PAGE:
Left-wing republican Sinn Fein leader Mary Lou McDonald has won the most votes in the election to become Ireland's next prime minister as the new Irish parliament met, but with 45 votes, she still fell far short of the 80 required.
The political impasse since the February 8 election looks set to continue as the leaders of ruling centre-right Fine Gael, Leo Varadkar, and opposition centre-right Fianna Fail, Micheal Martin, also failed.
Varadkar got 36 votes and Martin received 41 votes.
The outgoing prime minister, or taoiseach, Varadkar, said he would be offering his resignation to the president, but that he would continue in a caretaker capacity.
Eamon Ryan, the leader of the Green Party which won 12 seats in the general election, was also nominated, but failed to be elected.
Sinn Fein broke the two-party mould of Irish politics in the election, when a surge in support left the traditionally dominant centre-right parties Fine Gael and Fianna Fail without enough seats for a majority government.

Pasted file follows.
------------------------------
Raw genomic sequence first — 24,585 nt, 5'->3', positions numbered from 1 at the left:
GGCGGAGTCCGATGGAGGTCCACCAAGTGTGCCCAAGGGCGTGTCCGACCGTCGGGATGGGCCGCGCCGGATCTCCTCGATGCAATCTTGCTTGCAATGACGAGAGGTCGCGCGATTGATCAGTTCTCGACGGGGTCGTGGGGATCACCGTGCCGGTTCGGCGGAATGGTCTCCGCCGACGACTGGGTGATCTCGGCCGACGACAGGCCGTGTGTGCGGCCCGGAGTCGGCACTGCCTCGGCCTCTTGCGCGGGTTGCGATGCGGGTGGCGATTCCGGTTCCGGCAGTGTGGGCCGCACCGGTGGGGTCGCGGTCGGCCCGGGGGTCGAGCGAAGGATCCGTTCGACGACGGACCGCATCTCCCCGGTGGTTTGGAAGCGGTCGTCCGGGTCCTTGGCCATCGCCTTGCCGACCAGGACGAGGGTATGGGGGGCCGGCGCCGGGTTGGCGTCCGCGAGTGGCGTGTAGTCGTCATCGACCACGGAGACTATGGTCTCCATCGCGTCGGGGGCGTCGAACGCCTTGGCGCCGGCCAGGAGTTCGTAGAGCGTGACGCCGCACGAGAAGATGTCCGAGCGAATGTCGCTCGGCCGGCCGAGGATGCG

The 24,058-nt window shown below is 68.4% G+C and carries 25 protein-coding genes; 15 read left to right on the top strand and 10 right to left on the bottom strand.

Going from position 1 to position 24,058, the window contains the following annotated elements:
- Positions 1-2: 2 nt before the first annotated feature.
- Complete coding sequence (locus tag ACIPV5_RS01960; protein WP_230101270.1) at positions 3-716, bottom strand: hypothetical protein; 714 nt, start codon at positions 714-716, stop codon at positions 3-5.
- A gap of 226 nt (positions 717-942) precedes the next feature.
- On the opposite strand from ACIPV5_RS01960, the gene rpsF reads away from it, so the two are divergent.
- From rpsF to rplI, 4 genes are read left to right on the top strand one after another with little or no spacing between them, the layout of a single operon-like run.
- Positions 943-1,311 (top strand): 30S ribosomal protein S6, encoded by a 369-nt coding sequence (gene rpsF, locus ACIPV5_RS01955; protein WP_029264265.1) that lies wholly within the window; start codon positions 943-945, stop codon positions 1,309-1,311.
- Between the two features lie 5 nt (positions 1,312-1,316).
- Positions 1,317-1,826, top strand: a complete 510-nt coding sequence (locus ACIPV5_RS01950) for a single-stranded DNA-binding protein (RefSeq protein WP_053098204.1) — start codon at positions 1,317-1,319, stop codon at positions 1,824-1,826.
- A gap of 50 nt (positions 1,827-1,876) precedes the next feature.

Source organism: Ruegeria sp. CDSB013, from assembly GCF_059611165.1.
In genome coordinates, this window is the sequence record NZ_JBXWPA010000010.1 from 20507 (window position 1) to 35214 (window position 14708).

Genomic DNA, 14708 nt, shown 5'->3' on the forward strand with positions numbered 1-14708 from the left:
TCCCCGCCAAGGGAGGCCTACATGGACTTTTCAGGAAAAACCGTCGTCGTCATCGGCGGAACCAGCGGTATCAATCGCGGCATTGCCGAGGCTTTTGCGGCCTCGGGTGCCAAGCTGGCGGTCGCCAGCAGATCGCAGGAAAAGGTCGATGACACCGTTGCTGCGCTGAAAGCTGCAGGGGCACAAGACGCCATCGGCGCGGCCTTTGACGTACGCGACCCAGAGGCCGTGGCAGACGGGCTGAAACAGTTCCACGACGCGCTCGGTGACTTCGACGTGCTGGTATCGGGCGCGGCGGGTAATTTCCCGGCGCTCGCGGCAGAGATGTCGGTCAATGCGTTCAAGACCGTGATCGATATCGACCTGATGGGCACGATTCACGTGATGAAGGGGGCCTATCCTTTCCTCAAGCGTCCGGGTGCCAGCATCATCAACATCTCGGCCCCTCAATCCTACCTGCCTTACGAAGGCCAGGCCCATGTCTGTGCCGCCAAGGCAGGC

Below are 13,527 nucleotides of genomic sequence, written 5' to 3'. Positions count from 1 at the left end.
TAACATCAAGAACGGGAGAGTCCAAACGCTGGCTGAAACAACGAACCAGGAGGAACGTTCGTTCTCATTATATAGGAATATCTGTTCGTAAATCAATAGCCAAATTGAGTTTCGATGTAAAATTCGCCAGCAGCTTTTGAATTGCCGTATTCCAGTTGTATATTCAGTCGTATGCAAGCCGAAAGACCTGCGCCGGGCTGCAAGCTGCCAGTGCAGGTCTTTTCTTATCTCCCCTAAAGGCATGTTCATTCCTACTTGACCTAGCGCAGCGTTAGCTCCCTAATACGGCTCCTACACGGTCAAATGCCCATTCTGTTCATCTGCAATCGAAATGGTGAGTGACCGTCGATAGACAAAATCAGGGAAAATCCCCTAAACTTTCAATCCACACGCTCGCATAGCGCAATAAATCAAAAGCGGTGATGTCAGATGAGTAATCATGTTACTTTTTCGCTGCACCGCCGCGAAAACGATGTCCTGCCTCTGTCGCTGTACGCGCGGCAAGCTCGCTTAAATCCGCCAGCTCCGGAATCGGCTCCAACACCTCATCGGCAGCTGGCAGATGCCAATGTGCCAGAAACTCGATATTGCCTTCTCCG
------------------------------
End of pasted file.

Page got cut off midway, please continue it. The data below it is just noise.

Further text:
Efforts to form a government have remained deadlocked after both main parties ruled out any coalition with Sinn Fein, whose aims include a united Ireland.
Although Sinn Fein got the highest percentage of the popular vote, it did not field enough candidates to gain more than 37 seats in the 160-seat Dail, the lower house of parliament.
Fianna Fail won 38 seats and Fine Gael 35 seats. Fianna Fail's Martin appointed a steering group on Wednesday for talks with other parties and independent lawmakers "to develop agreed policy action to deal with the range of crises facing the country."
Sinn Fein has discussed possible government formation with smaller parties and independent lawmakers.
Australian Associated Press